Quirks & Quarks

Pigeons Pathologists Learn to Detect Cancer

Pigeons can be trained to use their acute visual abilities to recognize cancerous abnormalities in medical images, and this may ultimately help train doctors to do it better.

Pigeons are trained to recognize subtle signs of cancer in medical images.

Pigeon in training apparatus (Wasserman lab)
Pigeons can be trained to spot cancer on medical images, a difficult visual task that can take human doctors years to master. Dr. Ed Wasserman, a Professor in the Department of Psychological and Brain Sciences at the University of Iowa, has taken his years of study of the remarkable visual systems of the ordinary pigeon, and applied it to cancer pathology.

Pigeons were trained for two weeks, in which they were shown pictures of cancerous and normal tissues. The birds pecked in one place if they saw cancer, and another when they didn't, and were rewarded when they pecked correctly. After two weeks, they were reliably able to spot cancer in new images better than 80% of the time.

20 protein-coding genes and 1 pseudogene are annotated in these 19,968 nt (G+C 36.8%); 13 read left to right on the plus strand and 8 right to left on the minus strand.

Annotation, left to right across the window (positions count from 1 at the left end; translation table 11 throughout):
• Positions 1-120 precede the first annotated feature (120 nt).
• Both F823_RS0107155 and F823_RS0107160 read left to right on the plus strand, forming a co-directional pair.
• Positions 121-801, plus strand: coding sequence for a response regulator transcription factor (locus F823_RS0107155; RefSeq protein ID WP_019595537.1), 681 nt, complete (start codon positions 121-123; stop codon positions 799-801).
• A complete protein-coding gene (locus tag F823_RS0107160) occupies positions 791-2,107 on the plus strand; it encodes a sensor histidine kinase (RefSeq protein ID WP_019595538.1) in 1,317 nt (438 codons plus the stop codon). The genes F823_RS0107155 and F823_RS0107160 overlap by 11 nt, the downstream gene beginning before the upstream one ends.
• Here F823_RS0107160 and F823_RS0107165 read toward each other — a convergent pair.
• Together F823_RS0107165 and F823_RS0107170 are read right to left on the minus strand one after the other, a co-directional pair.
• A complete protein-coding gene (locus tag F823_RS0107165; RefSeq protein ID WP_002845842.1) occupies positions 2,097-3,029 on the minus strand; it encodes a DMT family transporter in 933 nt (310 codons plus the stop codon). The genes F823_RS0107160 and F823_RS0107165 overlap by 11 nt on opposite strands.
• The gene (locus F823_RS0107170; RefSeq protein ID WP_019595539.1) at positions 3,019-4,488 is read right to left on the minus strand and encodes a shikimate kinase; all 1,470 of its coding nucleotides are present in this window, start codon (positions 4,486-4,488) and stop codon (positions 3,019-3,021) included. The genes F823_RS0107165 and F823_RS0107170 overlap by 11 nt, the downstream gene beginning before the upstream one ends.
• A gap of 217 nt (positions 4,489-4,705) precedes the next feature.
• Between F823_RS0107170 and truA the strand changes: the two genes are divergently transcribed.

Dr Wasserman hopes to use the pigeons to help understand what are the most important diagnostic features in the images, and, perhaps, even find new ways of training doctors by finding out how pigeons learn best.

Related Links

Paper in PLOS One
- PLOS release
- University of Iowa release
New York Times story
BBC News story